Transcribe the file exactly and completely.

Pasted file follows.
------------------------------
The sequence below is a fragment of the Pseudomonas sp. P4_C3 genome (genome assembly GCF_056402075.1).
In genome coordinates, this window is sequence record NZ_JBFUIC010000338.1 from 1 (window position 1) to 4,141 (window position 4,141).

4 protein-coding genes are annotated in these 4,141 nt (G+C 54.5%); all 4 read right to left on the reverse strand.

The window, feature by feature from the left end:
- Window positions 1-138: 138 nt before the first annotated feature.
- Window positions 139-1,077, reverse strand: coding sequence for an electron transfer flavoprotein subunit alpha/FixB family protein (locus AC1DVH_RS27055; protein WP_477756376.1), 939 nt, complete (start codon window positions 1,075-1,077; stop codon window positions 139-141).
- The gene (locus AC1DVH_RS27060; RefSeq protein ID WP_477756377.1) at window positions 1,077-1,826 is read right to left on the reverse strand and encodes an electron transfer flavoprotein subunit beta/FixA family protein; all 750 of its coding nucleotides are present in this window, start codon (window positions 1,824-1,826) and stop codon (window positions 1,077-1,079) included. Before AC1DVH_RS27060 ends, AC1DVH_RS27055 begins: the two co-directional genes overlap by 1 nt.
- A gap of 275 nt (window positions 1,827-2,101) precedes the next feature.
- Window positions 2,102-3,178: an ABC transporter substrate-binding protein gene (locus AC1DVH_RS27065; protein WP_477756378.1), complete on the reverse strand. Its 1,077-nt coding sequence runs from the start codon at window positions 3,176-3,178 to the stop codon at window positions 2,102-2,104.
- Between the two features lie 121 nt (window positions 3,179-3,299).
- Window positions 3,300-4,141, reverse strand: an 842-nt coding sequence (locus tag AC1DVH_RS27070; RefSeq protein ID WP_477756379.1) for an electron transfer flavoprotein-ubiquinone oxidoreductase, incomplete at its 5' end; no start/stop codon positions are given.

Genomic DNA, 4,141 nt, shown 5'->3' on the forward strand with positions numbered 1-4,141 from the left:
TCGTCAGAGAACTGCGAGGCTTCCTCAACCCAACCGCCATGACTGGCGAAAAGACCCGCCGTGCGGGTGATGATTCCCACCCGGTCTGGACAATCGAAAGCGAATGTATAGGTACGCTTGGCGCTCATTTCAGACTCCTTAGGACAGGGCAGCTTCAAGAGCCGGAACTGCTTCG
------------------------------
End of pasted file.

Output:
The sequence below is a fragment of the Pseudomonas sp. P4_C3 genome (genome assembly GCF_056402075.1).
In genome coordinates, this window is sequence record NZ_JBFUIC010000338.1 from 1 (window position 1) to 4,141 (window position 4,141).

4 protein-coding genes are annotated in these 4,141 nt (G+C 54.5%); all 4 read right to left on the reverse strand.

The window, feature by feature from the left end:
- Window positions 1-138: 138 nt before the first annotated feature.
- Window positions 139-1,077, reverse strand: coding sequence for an electron transfer flavoprotein subunit alpha/FixB family protein (locus AC1DVH_RS27055; protein WP_477756376.1), 939 nt, complete (start codon window positions 1,075-1,077; stop codon window positions 139-141).
- The gene (locus AC1DVH_RS27060; RefSeq protein ID WP_477756377.1) at window positions 1,077-1,826 is read right to left on the reverse strand and encodes an electron transfer flavoprotein subunit beta/FixA family protein; all 750 of its coding nucleotides are present in this window, start codon (window positions 1,824-1,826) and stop codon (window positions 1,077-1,079) included. Before AC1DVH_RS27060 ends, AC1DVH_RS27055 begins: the two co-directional genes overlap by 1 nt.
- A gap of 275 nt (window positions 1,827-2,101) precedes the next feature.
- Window positions 2,102-3,178: an ABC transporter substrate-binding protein gene (locus AC1DVH_RS27065; protein WP_477756378.1), complete on the reverse strand. Its 1,077-nt coding sequence runs from the start codon at window positions 3,176-3,178 to the stop codon at window positions 2,102-2,104.
- Between the two features lie 121 nt (window positions 3,179-3,299).
- Window positions 3,300-4,141, reverse strand: an 842-nt coding sequence (locus tag AC1DVH_RS27070; RefSeq protein ID WP_477756379.1) for an electron transfer flavoprotein-ubiquinone oxidoreductase, incomplete at its 5' end; no start/stop codon positions are given.

Genomic DNA, 4,141 nt, shown 5'->3' on the forward strand with positions numbered 1-4,141 from the left:
TCGTCAGAGAACTGCGAGGCTTCCTCAACCCAACCGCCATGACTGGCGAAAAGACCCGCCGTGCGGGTGATGATTCCCACCCGGTCTGGACAATCGAAAGCGAATGTATAGGTACGCTTGGCGCTCATTTCAGACTCCTTAGGACAGGGCAGCTTCAAGAGCCGGAACTGCTTCG